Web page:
September 9, 2010
IDC (well-known analytical company – or, to be exact, its Russian division) recently published the report analyzing the TCO for different approaches to IT infrastructures for schools. Namely, they look at proprietary solution vs FOSS-based solution. Unfortunately, that report turned to some kind of scandal – everyone, more or less familiar with the economics of FOSS, raised brows quite high on some figures.
Today, the major Russian Linux vendor reacted: CEO of Alt Linux, Alexey Smirnov published the open letter explaining why the report was wrong – and why it should be withdrawn. I think this is a good practice, to publish more or less official statements when someone tells lies about FOSS. We are all quite vocal at Slashdot, Linux.org.ru etc – but sometimes someone should say something loud and strong. I hope IDC has decency … at least to react somehow – if not to admit, immediately, they did rather poor job.
September 6, 2010
While considering various options, upgraded on G5 from 10.04 to 10.10. The upgrade was smooth – except that new kernel turns CPU fans on (oh, what a sound!) and then after couple of minutes the system halts (the hardware considers itself overheated). Beta quality multiplied by “informally” supported Power architecture… Still, thanks to Canonical for fixing the annoying issue with lvms (I encountered while upgrading to 10.04).
August 20, 2010
g-s-d, gnome, libgnomekbd, ubuntu
TWIMC. The keyboard indicator to be shipped with Ubuntu 10.10 has little to do with the standard gnome keyboard layout indicator. Canonical moved the thing to libappindicator library which was not officially adopted by GNOME.
So, there are some important consequences:
- If you are end-user running ubuntu 10.10 and you have complains about gnome keyboard indicator, you’re not really welcome to bugzilla.gnome.org. First, you should file your problem at Launchpad. If the Ubuntu team finds the problem down the stack, they sure will escalate it.
- A lot of Ubuntu users (including myself) were happy to utilize non-documented but working support for flags in GNOME. In Ubuntu’s implementation that feature is not supported, AFAIK. You’re welcome to complain in Launchpad.
- Single-click layout switching does not work any more (I was told). You’re welcome to complain in Launchpad
As a GNOME developer, I am very concerned about the fact that Ubuntu is starting to create its own version of GNOME. All distrovendors have patches, but Canonical seems to be gone a bit too far, on my taste.
As an end-user, I am quite irritated. I am thinking about switching back to Debian or Fedora (considering the fact that Ubuntu’s support for PowerPC is not great anyway).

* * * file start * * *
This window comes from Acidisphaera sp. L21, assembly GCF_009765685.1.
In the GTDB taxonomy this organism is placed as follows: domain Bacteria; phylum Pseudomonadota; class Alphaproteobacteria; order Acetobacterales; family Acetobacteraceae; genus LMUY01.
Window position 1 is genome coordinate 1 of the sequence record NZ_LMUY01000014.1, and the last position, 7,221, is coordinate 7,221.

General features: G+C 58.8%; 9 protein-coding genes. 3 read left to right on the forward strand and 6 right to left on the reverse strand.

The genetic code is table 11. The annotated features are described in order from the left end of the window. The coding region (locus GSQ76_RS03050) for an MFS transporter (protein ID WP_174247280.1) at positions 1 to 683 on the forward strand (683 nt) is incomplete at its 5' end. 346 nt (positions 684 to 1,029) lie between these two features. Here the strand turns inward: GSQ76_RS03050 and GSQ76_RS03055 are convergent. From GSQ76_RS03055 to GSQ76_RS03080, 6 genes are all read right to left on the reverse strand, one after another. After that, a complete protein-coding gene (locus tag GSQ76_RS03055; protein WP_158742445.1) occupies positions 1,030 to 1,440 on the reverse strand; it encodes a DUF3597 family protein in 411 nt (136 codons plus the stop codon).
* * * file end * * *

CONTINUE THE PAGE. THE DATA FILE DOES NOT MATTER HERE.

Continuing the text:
I would appreciate if someone provides explanation on how to get original gnome keyboard indicator in Ubuntu 10.10. I did not install that version yet – but people are asking.
May 10, 2010
Now that I got HTC Desire, I bid adieu to my true and trusted n810. I owned it for quite a while – and I it was a very good friend of mine.
So, now let me check if that google phone is as good as they say… First things to notice (beside obvious excitements, I am not going to list them): poor support for syncml and …. Android Market only provides “free” section in Ireland! No way to get something non-free (not that I need that immediately, but still). That’s outrageous, with all major Irish providers selling Android phones! What does make .IE worse than the other island in the eyes of google (having huge office in Dublin, FWIW)?
April 26, 2010
The picture explains everything (in relation to this bug):
Turned on/off using gconf entry. Open questions:
- Should I request stock icons (instead of png files in g-s-d) – for themability?
- Should the icon names be added to “well known icons list” in the notification area applet?
- Should the gconf entry be made visible through the kbd capplet (checkbox)?
- Most important: can anyone with designer skills better than mine create 6 icons that would look better than that?
April 21, 2010
There is one interesting request in bugzilla: using notification service for displaying CapsLock/NumLock/ScrollLock state change, for those wireless keyboard that do not have LEDs.
How would you distinguish – what keyboard needs that feature enabled? I guess it would be logical to check XKB geometry… I know, better than anyone, about the sorry state of the geometries now – but it can be improved, right?
March 5, 2010
In GNOME 2.30, the kbd indicator moved to the tray. People are happy, most of them. But … there is a trouble here.